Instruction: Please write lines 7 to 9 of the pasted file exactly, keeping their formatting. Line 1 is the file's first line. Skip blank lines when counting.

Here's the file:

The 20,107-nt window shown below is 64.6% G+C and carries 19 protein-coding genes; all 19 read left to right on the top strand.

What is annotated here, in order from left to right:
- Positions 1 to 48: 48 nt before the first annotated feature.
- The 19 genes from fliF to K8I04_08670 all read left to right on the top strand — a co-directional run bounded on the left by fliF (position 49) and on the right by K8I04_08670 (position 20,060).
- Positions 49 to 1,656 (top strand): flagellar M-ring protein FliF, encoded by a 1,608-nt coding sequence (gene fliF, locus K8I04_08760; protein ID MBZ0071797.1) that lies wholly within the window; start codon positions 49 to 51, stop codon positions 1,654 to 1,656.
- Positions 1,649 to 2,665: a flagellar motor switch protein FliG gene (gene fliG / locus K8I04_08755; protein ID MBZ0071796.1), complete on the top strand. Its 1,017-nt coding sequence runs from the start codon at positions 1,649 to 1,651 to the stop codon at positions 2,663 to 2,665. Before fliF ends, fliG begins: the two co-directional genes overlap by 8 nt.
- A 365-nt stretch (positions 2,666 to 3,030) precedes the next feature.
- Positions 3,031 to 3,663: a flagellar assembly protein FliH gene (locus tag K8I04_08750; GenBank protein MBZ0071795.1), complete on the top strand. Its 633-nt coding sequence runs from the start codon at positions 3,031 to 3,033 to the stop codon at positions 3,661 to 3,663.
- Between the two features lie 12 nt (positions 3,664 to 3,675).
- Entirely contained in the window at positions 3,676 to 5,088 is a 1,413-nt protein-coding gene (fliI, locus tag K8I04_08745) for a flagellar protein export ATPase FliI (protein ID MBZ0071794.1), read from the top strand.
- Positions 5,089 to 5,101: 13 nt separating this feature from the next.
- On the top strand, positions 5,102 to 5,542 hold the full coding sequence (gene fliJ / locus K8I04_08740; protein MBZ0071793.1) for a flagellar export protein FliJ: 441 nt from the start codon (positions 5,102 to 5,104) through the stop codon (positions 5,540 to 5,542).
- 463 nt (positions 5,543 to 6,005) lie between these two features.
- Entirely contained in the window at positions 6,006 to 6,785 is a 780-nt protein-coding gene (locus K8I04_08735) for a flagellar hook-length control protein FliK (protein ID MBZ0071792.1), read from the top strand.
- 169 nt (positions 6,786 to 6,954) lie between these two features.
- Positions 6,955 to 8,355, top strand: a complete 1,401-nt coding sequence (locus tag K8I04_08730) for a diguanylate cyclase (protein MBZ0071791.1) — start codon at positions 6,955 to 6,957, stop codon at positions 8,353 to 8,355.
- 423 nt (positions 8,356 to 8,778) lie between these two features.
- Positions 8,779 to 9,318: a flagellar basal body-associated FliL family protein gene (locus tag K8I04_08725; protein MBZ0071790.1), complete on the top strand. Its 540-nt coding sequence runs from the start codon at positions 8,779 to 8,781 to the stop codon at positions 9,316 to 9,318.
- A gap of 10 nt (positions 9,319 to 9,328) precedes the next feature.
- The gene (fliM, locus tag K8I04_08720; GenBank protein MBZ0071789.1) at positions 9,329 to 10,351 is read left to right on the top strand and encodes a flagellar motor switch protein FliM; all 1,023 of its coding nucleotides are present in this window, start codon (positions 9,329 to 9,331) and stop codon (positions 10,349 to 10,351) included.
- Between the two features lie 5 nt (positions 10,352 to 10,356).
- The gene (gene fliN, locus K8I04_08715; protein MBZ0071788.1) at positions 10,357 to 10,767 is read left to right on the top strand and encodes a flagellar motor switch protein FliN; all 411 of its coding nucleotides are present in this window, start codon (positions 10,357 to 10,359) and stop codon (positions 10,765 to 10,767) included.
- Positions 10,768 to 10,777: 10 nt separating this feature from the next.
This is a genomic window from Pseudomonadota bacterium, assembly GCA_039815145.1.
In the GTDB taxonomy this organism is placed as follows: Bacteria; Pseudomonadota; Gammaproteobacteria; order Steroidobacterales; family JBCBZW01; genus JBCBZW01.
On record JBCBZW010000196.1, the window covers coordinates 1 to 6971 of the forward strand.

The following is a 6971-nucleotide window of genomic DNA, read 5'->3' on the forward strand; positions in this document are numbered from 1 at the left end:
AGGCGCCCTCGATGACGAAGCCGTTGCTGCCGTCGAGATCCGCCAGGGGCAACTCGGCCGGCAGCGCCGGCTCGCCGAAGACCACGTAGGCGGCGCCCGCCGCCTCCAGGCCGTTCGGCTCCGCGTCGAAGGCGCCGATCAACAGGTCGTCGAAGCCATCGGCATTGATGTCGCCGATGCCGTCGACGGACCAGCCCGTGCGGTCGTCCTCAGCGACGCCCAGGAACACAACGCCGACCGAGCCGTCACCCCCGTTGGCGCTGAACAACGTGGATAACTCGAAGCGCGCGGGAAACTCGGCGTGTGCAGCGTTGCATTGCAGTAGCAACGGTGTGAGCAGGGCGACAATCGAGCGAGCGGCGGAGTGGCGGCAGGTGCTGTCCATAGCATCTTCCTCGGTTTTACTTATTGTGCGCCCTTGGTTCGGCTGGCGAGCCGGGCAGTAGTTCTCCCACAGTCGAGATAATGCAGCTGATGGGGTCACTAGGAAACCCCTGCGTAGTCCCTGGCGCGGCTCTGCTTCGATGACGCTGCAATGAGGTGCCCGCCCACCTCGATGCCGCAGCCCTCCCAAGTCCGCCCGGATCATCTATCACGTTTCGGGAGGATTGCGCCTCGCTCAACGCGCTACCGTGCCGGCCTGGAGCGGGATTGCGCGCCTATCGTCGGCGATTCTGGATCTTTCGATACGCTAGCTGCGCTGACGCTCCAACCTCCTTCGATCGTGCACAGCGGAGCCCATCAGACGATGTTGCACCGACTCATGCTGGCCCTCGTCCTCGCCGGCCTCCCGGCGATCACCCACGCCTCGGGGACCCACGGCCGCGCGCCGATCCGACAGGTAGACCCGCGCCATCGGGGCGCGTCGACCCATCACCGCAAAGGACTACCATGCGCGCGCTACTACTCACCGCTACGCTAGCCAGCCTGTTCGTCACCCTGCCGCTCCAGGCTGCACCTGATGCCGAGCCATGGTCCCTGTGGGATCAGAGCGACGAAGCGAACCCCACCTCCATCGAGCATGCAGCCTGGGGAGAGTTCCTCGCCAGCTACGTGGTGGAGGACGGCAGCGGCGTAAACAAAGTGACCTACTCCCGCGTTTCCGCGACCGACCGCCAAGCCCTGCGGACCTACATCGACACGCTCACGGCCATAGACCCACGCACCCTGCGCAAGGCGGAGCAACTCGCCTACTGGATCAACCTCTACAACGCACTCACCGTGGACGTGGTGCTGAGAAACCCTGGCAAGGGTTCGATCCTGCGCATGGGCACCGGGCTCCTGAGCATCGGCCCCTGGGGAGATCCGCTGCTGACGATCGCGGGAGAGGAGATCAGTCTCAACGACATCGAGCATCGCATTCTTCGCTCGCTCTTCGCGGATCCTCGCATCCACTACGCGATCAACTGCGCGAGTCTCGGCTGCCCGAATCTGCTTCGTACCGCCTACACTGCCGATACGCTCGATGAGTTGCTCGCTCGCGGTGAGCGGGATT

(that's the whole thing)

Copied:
- A 365-nt stretch (positions 2,666 to 3,030) precedes the next feature.
- Positions 3,031 to 3,663: a flagellar assembly protein FliH gene (locus tag K8I04_08750; GenBank protein MBZ0071795.1), complete on the top strand. Its 633-nt coding sequence runs from the start codon at positions 3,031 to 3,033 to the stop codon at positions 3,661 to 3,663.
- Between the two features lie 12 nt (positions 3,664 to 3,675).